Lisa’s Story

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Lisa experienced a number of antibiotic resistant infections– including lung and surgical site infections.

I’m 39 years old but I’ve been ill all my life, having had a number of surgical devices inserted into my body which has unfortunately attracted bacteria to collect around these devices and cause infection. I have also experienced severe pneumonia on several occasions.

My story began when I was born prematurely with my oesophagus attached to my lungs. My doctor fortunately recognised it and saved my life by operating on me immediately. After I had a colon transplant at age 2, where they took a piece of my bowel to make me a ‘oesophagus’, I could eat food but I was constantly getting food stuck and as I got older the colon in my chest kept growing as it would do, which meant I had a kink in it. This got so bad that I needed a peg tube put in again but this time for life, at age 22. Even though I can’t eat food, as it would get stuck, I can still drink- but only slowly.  A PEG tube is a feeding tube which passes through the abdominal wall into the stomach so that nutritional feed, water and medication can be given without swallowing.

When I was 4 years old, I also experienced a condition called ‘fused double scoliosis’ in my spine so it’s now bent in an ‘S’ shape. I had many operations on my spine, including insertion of metal rods which were meant to try and straighten my spine, but mostly to prevent further curving of my spine. Unfortunately, the rods became infected and they kept having to do surgery to trim the infection away or inject steroids in my back to fight the infection. That didn’t work either, so then after a few years the doctors took the decision to remove the rods from my body. I’m on morphine patches to deal with the constant pain. This also led to type 2 lung failure, called Chronic Restrictive Lung Disease where my left lung is squashed by my spine, but my total lung capacity is only 20% in total. My spine compresses my left lung, so I use a special machine to help me breathe at night and expel the carbon dioxide. I discovered this lung disease at age 18 when I first got pneumonia and have experienced a number of bouts of pneumonia over the years since then.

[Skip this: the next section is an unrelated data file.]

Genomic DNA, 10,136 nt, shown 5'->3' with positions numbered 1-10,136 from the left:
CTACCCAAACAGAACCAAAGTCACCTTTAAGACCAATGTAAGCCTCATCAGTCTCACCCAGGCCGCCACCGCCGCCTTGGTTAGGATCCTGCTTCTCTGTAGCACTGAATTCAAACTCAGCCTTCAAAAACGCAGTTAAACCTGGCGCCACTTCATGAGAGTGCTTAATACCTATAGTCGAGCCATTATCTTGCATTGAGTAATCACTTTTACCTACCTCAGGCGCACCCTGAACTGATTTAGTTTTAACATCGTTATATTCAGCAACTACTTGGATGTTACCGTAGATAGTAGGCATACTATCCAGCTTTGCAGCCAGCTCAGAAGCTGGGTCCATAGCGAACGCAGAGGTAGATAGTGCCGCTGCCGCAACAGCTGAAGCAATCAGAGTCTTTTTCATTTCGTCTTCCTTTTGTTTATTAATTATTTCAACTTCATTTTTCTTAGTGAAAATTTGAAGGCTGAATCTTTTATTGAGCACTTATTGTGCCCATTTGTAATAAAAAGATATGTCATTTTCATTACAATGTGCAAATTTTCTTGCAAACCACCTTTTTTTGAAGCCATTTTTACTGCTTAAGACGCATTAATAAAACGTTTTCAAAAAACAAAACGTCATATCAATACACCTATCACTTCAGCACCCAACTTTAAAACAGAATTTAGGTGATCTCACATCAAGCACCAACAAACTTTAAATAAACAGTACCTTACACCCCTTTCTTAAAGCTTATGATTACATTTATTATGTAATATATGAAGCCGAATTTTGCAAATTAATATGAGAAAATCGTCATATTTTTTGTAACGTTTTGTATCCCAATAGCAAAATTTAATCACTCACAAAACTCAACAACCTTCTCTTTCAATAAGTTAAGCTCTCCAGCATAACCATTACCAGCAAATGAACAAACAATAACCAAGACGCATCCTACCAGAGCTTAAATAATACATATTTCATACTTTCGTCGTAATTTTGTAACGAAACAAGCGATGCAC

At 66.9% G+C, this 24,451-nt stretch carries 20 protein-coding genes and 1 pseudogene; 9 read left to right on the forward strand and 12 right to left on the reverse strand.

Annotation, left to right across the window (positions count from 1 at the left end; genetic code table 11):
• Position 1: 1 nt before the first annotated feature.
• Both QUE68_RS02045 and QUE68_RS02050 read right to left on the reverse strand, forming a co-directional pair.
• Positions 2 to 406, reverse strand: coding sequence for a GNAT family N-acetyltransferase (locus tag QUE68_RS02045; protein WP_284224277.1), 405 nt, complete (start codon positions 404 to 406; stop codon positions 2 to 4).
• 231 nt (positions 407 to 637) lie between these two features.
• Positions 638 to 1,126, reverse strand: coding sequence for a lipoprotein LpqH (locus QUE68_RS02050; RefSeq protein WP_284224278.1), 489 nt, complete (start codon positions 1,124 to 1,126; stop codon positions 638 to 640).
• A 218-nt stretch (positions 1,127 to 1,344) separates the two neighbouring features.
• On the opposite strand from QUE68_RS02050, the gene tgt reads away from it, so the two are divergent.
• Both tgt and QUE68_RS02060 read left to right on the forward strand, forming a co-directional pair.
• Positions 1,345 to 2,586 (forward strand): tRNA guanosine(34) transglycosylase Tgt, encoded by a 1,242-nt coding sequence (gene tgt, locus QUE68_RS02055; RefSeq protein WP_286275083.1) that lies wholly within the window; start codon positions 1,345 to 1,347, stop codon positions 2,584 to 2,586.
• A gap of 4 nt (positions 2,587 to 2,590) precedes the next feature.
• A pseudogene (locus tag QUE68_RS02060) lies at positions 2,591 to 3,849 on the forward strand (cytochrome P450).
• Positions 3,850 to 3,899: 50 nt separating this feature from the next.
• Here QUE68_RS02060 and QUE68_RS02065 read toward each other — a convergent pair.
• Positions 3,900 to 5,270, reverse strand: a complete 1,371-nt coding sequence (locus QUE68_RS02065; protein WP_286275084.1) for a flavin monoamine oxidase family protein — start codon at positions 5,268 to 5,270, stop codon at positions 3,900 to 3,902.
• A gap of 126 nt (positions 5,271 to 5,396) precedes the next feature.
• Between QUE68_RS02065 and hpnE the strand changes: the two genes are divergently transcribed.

My last bout of pneumonia caused by resistant bacteria was in Nov 2019 when I ended up in hospital. I was given intravenous antibiotics for 2 days then two oral antibiotics for another 5 days. Once my blood test levels had returned to normal, I was discharged home with advice to return if I got any worse.  I think I now have problems with resistant bacterial infection in both my PEG tube and also from these recurring lung infections.

When I first got ill with pneumonia, I then realised that antibiotics cannot fix everything. Wheezing in my lungs doesn’t always mean I have infection – sometimes its inflammation only. I know to wait till there is an infection confirmed before I consider taking antibiotics, because I need to avoid further antibiotic resistance developing. I never take antibiotics as a precaution – because I know they won’t make any difference at that stage, and I may need them another time… and that’s when I really need the antibiotics to work!

What impact did your experience have on you?

Experiencing recurring infections where I end up in hospital or unwell have proved to be another ‘knock’ to me in my life – as it affects me being able to do my volunteer job. I may be disabled and not able to do paid employment, but losing that opportunity to give back, and to undertake the volunteering role which gives my life so much purpose and meaning can be extremely difficult to deal with. When illness and infection remove that, it has a major impact on all aspects of my life. I become more anxious and more depressed when this happens – as it’s another reminder that I’m not well and am disabled.

My mum has to take time off work to care for me when unwell, so there’s practical considerations for them as well as me.  My niece and nephews see me struggle at times and worry whenever I’m admitted to hospital due to bacterial infection. They feel guilty if they think they have passed any kind of infection onto me. So, all generations of my family are impacted by the resistant bacterial infections I experience.

But I remain determined not to let either bacterial infection resistant to antibiotics, or other conditions define me or prevent me from making a useful contribution to society and to life.  I now tutor self-management for chronic health conditions for the Expert Patients Programme which is for Manchester Foundation Trust. I volunteer for Manchester Health Care Commission on the Public and Patients Advisory Committee. Recently I’ve joined the student nurses programme committee which involves different roles at Manchester University.

Based on my own personal experiences with infection, I am now considering whether I could meet the student nurses here at Manchester University for educational input to their curriculum on antibiotic resistance.